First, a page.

The researchers developed the metal-free agent through a collaboration among research labs. The team from University of Nebraska, who design and produce a variety of organic radical molecules, shared their organic compound with MIT researchers who specialize in the synthesis of complex polymer architectures. Polymers are made from various types of molecules that assemble into shapes that affect how they interact within biological systems.

Jeremiah Johnson, Ph.D., is the Firmenich Career Development Associate Professor of Chemistry at MIT and senior author of the study. His team designed a polymer shape they call the bottle brush because of its resemblance to the kitchen tool. By configuring multiple bottle-brush polymers into a spherical shape, they produced a variation on the bottle brush polymer they called a brush-arm star polymer, or BASP.

“This BASP nanostructure has useful features, including excellent scalability,” Johnson said. Johnson’s team previously published studies in which they described how BASPs can be designed with attached drug molecules and contrast agents, including the organic radical compound, nitroxide. “We had already been making our polymers with nitroxide attached,” he said, “but this is the first time we were able to attach this new nitroxide molecule that works much better as an MRI contrast agent.” The molecule was developed in the laboratory of co-author Andrzej Rajca, Ph.D., the Charles Bessey Professor of Chemistry at the University of Nebraska, Lincoln.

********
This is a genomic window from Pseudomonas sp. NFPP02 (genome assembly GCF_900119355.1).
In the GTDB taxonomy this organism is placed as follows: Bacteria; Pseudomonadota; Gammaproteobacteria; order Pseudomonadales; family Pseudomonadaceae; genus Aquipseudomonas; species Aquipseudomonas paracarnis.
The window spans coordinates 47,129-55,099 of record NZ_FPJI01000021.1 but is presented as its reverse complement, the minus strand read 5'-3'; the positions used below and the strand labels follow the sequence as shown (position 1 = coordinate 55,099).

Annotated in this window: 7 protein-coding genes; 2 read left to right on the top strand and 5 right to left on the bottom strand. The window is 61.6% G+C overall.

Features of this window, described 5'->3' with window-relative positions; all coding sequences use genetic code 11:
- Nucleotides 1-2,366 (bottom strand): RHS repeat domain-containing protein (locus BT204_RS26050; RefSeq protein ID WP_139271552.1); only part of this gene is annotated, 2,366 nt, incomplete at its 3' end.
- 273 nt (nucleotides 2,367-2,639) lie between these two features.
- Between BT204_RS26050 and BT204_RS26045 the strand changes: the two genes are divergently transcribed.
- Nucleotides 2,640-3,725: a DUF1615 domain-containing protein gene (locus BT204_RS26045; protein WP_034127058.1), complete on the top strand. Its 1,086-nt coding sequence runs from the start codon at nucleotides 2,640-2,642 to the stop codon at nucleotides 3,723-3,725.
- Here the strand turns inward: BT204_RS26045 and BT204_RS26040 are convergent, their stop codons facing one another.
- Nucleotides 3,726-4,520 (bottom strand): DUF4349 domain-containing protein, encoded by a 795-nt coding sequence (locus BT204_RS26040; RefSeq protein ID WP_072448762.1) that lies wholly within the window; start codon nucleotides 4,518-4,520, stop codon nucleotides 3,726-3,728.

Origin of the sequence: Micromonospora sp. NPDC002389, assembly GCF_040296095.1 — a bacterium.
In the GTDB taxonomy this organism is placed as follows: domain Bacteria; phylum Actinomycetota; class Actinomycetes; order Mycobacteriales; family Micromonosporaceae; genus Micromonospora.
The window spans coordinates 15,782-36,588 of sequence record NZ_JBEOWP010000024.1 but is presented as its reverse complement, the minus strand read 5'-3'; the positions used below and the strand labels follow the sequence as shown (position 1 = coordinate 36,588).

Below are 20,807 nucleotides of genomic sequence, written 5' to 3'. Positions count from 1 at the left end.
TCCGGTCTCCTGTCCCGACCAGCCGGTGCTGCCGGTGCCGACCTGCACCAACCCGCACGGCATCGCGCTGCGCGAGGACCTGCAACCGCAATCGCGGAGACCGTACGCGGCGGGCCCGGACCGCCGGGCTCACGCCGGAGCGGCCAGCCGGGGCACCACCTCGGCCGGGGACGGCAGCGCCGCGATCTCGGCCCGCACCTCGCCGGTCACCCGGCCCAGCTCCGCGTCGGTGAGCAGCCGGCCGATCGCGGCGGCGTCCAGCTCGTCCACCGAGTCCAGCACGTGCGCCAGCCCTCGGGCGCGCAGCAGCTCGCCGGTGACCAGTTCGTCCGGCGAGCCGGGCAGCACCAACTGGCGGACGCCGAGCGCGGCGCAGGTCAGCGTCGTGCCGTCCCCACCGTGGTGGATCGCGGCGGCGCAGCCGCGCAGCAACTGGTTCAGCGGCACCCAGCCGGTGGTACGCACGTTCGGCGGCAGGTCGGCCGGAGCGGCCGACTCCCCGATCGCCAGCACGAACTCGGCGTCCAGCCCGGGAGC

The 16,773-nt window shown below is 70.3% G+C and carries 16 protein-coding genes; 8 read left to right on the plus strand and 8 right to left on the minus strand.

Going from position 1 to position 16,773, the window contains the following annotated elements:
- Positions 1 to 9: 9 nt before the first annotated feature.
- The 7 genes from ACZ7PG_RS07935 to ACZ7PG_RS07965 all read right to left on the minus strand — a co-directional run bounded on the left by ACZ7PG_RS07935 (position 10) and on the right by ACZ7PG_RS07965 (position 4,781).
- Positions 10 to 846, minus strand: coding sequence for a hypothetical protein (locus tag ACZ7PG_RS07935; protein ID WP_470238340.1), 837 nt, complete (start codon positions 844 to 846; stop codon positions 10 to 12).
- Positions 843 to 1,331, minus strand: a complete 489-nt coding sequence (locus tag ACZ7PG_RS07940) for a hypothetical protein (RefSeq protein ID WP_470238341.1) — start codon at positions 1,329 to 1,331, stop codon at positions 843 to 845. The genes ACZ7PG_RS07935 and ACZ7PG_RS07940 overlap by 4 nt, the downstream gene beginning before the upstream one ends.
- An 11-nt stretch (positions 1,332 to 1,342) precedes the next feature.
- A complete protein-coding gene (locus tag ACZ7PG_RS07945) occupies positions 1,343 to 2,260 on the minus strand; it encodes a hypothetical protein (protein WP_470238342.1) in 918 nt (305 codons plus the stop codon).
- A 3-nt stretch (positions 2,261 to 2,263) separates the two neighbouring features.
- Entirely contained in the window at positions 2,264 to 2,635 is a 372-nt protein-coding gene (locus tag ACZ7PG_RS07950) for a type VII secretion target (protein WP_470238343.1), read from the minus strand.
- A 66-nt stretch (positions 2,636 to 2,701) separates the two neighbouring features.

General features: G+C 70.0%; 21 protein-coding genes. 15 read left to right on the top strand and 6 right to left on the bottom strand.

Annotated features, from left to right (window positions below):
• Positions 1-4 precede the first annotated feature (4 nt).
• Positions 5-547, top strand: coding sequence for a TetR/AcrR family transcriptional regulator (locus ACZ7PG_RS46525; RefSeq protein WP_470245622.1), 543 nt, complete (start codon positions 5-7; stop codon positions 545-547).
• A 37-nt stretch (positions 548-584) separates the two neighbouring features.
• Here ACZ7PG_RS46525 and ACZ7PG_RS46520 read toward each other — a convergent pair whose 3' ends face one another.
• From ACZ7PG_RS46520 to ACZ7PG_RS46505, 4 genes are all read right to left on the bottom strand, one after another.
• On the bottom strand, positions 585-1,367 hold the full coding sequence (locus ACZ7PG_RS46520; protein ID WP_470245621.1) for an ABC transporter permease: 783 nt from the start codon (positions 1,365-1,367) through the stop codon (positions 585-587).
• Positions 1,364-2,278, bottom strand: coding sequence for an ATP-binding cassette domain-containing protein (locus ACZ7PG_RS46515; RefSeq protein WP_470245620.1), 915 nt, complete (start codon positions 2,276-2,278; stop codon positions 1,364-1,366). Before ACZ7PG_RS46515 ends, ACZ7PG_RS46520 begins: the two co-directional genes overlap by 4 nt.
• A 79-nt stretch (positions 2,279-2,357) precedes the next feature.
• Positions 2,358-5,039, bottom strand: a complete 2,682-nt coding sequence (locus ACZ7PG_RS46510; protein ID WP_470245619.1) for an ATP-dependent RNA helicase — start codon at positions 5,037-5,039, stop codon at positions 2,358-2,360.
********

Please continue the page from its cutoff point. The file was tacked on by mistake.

The BASP polymer structure plays a key role in how the organic compound enhances imaging for tumor tissue and then is eliminated from the body. Nitroxides are normally broken down by chemicals in living systems before they can help to create MRI images. Putting them on BASP polymers protected them, allowing them to circulate in the bloodstream long enough to accumulate in mouse tumors, and to generate contrast in MRI scans. The researchers found that the nitroxide BASP nanoparticles are stable enough to last for up to 20 hours in mice, where they accumulated in the mouse tumors. They also showed that the particles are not harmful to mice, even at high doses.

“There’s a need right now for good, safe MRI contrast agents,” Johnson said. “We think the best could be an entirely organic one that has no metal and therefore no potential metal-induced toxicity.” While there are many types of cancer and tumor types, their research has not yet focused on how to target specific tumors. “We’re working right now on the fundamentals, asking how we get enough contrast from these agents but in the future plan to test ways to target specific tumor types.”

The study was funded in part by NIBIB (EB018529, EB019950) and the National Institute of Neurological Disorders and Stroke (NS090451).

Editor’s note: Study co-author Mike Boska, Ph.D., professor in the UNMC Department of Radiology, director of the bioimaging core, and vice chairman of radiology research provided clinical perspective and animal dosing expertise for the study. Sadly, he died in May. His research focused on the development and application of magnetic resonance imaging and spectroscopy methods. The co-authors dedicated the work described in their article to his memory.

Nitroxide-Based Macromolecular Contrast Agents with Unprecedented Transverse Relaxivity and Stability for Magnetic Resonance Imaging of Tumors. Nguyen HV, Chen Q, Paletta JT, Harvey P, Jiang Y, Zhang H, Boska MD, Ottaviani MF, Jasanoff A, Rajca A, Johnson JA. ACS Cent Sci. 2017 Jul 26.